If there is one common point of frustration among small business owners, it’s this: every newspaper you read is about how Obama says that banks need to help America’s small businesses, yet when it comes to help small businesses, the SBA (a government run agency) offers minimal assistance to struggling business owners.
They rolled out the ARC (America’s Recovery Capital) last year, which was like putting a band-aid on a broken leg. It was supposed to be a $35,000 loan to small businesses who needed help. The problem? The program was tiny, so the money ran out within the first few weeks. In addition to that, nobody seemed to know who qualified for the funds. They program called for the funds to go to viable businesses. Huh? If a business will close without getting this $35K, would you call that business viable? Just a poor program all around.
I get many calls from business owners who purchased real estate via the SBA 504 program. They are struggling to make their payments, and the SBA has no long term options to keep the businesses solvent. In my experience, the SBA is resistant to doing anything beyond short term deferments, which in my opinion do nothing but delay the eventual failure of small businesses for 6 or 12 months. The only way to effectively offer long term relief for borrowers is to extend the loan maturity, but in my experience, that’s just not something they’ll consider under the 504 program because the original loan term is 20 years, and the maximum SBA term is 25 years.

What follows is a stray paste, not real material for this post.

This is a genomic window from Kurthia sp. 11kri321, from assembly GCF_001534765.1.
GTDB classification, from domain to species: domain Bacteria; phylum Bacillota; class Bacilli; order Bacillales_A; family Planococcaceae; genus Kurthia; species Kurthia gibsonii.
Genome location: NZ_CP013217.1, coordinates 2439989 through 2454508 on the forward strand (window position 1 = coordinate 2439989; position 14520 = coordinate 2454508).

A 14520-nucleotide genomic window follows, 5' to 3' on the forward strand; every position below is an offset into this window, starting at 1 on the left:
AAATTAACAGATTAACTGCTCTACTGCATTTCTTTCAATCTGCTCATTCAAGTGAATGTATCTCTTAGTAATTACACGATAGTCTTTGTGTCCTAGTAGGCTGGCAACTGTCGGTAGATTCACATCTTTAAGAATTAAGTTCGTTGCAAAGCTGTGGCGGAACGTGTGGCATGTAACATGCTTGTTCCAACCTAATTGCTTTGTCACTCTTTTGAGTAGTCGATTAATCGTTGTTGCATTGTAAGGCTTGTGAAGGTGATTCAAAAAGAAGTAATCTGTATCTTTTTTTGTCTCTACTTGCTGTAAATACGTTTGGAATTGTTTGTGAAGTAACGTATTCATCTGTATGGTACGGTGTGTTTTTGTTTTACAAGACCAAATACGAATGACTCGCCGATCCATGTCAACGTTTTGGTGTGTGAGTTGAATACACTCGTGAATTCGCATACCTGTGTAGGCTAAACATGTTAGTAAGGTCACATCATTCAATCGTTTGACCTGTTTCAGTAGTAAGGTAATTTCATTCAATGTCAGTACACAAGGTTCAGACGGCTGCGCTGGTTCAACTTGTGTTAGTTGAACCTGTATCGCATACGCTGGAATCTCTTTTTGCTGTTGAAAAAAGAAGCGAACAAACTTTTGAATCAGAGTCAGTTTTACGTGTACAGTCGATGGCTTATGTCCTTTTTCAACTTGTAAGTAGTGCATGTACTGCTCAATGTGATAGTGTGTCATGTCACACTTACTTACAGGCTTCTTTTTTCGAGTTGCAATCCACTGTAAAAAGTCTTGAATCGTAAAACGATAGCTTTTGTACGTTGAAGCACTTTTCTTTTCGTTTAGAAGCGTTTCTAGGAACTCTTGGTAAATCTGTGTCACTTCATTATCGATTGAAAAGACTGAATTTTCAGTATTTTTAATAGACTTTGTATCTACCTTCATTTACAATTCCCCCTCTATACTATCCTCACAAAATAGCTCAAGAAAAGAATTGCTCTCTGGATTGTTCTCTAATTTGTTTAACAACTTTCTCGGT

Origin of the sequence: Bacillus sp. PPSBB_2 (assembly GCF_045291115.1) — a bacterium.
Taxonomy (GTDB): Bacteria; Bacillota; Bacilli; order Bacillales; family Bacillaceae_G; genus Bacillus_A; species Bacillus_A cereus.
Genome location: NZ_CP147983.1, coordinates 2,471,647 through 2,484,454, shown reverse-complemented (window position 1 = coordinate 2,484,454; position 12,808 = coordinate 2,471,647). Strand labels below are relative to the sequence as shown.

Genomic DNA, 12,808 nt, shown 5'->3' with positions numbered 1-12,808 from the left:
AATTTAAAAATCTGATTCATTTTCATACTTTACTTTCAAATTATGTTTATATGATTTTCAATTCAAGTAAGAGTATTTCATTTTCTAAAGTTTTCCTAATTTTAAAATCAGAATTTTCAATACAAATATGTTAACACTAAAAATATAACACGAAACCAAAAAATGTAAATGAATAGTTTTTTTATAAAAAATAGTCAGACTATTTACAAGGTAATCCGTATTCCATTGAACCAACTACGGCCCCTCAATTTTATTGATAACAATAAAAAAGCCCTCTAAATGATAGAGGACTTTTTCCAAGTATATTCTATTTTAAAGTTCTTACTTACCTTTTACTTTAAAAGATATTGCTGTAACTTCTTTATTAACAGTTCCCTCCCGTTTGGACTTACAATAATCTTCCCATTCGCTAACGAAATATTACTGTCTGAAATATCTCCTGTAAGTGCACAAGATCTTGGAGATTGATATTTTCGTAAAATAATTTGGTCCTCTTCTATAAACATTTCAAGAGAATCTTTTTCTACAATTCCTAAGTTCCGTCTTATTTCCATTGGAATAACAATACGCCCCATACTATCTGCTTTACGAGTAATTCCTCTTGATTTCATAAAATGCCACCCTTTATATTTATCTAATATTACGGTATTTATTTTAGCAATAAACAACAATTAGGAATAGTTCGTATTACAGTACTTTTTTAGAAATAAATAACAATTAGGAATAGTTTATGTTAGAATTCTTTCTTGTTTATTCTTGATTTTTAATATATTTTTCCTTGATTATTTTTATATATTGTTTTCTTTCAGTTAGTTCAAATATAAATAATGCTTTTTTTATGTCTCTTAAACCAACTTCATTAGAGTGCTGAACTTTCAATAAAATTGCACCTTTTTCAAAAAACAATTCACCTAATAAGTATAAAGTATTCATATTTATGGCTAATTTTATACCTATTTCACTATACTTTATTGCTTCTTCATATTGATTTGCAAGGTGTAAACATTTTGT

Overall, I do understand the problem the SBA faces when grappling with how to help small businesses. They don’t want to, as bankers say, “lend good money after bad money”, meaning they don’t want to lose more money than they already stand to lose by lending additional funds.
With that said, it would seem to me that steps can be taken to alter the existing debt terms on 504 debt in such a way that it gives small businesses a fighting chance. Would it save every small business? Certainly not. Would it save some businesses, effectively saving the SBA from writing off millions and millions of dollars? I’d have to say that’s true. And here is the kicker: the onus of qualifying borrowers for loan modifications doesn’t fall on the SBA. Instead, it typically falls on the servicing bank, or in the case of the 540 program, the Community Development Corporation (or the CDC). In other words, all the SBA has to do is change its policies, and BOOM, borrowers will have a fighting chance.